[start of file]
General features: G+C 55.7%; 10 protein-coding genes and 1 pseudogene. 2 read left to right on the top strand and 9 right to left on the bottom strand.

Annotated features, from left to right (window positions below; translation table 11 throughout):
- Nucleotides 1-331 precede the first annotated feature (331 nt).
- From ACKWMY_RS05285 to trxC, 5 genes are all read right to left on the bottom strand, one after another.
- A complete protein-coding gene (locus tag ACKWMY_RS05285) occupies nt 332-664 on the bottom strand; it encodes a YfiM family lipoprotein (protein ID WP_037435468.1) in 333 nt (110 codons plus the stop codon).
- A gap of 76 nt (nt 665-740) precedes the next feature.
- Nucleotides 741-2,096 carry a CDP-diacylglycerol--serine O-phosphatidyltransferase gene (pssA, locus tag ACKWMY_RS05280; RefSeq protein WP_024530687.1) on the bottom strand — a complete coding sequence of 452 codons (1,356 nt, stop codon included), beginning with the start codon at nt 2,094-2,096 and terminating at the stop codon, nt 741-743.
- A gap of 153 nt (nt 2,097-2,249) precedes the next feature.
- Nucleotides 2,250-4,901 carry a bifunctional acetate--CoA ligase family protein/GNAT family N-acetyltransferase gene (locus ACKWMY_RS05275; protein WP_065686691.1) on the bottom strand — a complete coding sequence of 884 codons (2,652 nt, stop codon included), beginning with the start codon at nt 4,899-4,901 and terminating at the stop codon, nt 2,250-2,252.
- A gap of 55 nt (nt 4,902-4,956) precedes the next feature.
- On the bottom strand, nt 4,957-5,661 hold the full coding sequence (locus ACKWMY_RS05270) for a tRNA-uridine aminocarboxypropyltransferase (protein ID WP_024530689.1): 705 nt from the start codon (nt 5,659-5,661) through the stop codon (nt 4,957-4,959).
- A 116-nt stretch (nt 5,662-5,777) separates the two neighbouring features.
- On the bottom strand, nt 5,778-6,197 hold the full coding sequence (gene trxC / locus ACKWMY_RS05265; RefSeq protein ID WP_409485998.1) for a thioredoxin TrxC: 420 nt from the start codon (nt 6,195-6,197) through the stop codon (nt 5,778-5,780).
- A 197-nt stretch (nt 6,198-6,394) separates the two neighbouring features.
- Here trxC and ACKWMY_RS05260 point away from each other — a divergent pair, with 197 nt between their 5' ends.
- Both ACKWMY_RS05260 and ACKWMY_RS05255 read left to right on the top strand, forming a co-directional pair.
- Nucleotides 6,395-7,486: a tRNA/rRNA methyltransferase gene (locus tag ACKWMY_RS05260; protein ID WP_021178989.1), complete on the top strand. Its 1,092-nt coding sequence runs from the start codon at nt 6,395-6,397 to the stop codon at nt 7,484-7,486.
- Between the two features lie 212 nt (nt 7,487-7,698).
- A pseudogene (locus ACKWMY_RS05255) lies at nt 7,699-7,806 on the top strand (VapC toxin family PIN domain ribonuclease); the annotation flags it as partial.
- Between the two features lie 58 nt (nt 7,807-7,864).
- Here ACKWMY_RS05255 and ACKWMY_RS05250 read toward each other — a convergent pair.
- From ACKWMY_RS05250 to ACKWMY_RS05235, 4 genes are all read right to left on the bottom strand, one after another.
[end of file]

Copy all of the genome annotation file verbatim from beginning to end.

General features: G+C 55.7%; 10 protein-coding genes and 1 pseudogene. 2 read left to right on the top strand and 9 right to left on the bottom strand.

Annotated features, from left to right (window positions below; translation table 11 throughout):
- Nucleotides 1-331 precede the first annotated feature (331 nt).
- From ACKWMY_RS05285 to trxC, 5 genes are all read right to left on the bottom strand, one after another.
- A complete protein-coding gene (locus tag ACKWMY_RS05285) occupies nt 332-664 on the bottom strand; it encodes a YfiM family lipoprotein (protein ID WP_037435468.1) in 333 nt (110 codons plus the stop codon).
- A gap of 76 nt (nt 665-740) precedes the next feature.
- Nucleotides 741-2,096 carry a CDP-diacylglycerol--serine O-phosphatidyltransferase gene (pssA, locus tag ACKWMY_RS05280; RefSeq protein WP_024530687.1) on the bottom strand — a complete coding sequence of 452 codons (1,356 nt, stop codon included), beginning with the start codon at nt 2,094-2,096 and terminating at the stop codon, nt 741-743.
- A gap of 153 nt (nt 2,097-2,249) precedes the next feature.
- Nucleotides 2,250-4,901 carry a bifunctional acetate--CoA ligase family protein/GNAT family N-acetyltransferase gene (locus ACKWMY_RS05275; protein WP_065686691.1) on the bottom strand — a complete coding sequence of 884 codons (2,652 nt, stop codon included), beginning with the start codon at nt 4,899-4,901 and terminating at the stop codon, nt 2,250-2,252.
- A gap of 55 nt (nt 4,902-4,956) precedes the next feature.
- On the bottom strand, nt 4,957-5,661 hold the full coding sequence (locus ACKWMY_RS05270) for a tRNA-uridine aminocarboxypropyltransferase (protein ID WP_024530689.1): 705 nt from the start codon (nt 5,659-5,661) through the stop codon (nt 4,957-4,959).
- A 116-nt stretch (nt 5,662-5,777) separates the two neighbouring features.
- On the bottom strand, nt 5,778-6,197 hold the full coding sequence (gene trxC / locus ACKWMY_RS05265; RefSeq protein ID WP_409485998.1) for a thioredoxin TrxC: 420 nt from the start codon (nt 6,195-6,197) through the stop codon (nt 5,778-5,780).
- A 197-nt stretch (nt 6,198-6,394) separates the two neighbouring features.
- Here trxC and ACKWMY_RS05260 point away from each other — a divergent pair, with 197 nt between their 5' ends.
- Both ACKWMY_RS05260 and ACKWMY_RS05255 read left to right on the top strand, forming a co-directional pair.
- Nucleotides 6,395-7,486: a tRNA/rRNA methyltransferase gene (locus tag ACKWMY_RS05260; protein ID WP_021178989.1), complete on the top strand. Its 1,092-nt coding sequence runs from the start codon at nt 6,395-6,397 to the stop codon at nt 7,484-7,486.
- Between the two features lie 212 nt (nt 7,487-7,698).
- A pseudogene (locus ACKWMY_RS05255) lies at nt 7,699-7,806 on the top strand (VapC toxin family PIN domain ribonuclease); the annotation flags it as partial.
- Between the two features lie 58 nt (nt 7,807-7,864).
- Here ACKWMY_RS05255 and ACKWMY_RS05250 read toward each other — a convergent pair.
- From ACKWMY_RS05250 to ACKWMY_RS05235, 4 genes are all read right to left on the bottom strand, one after another.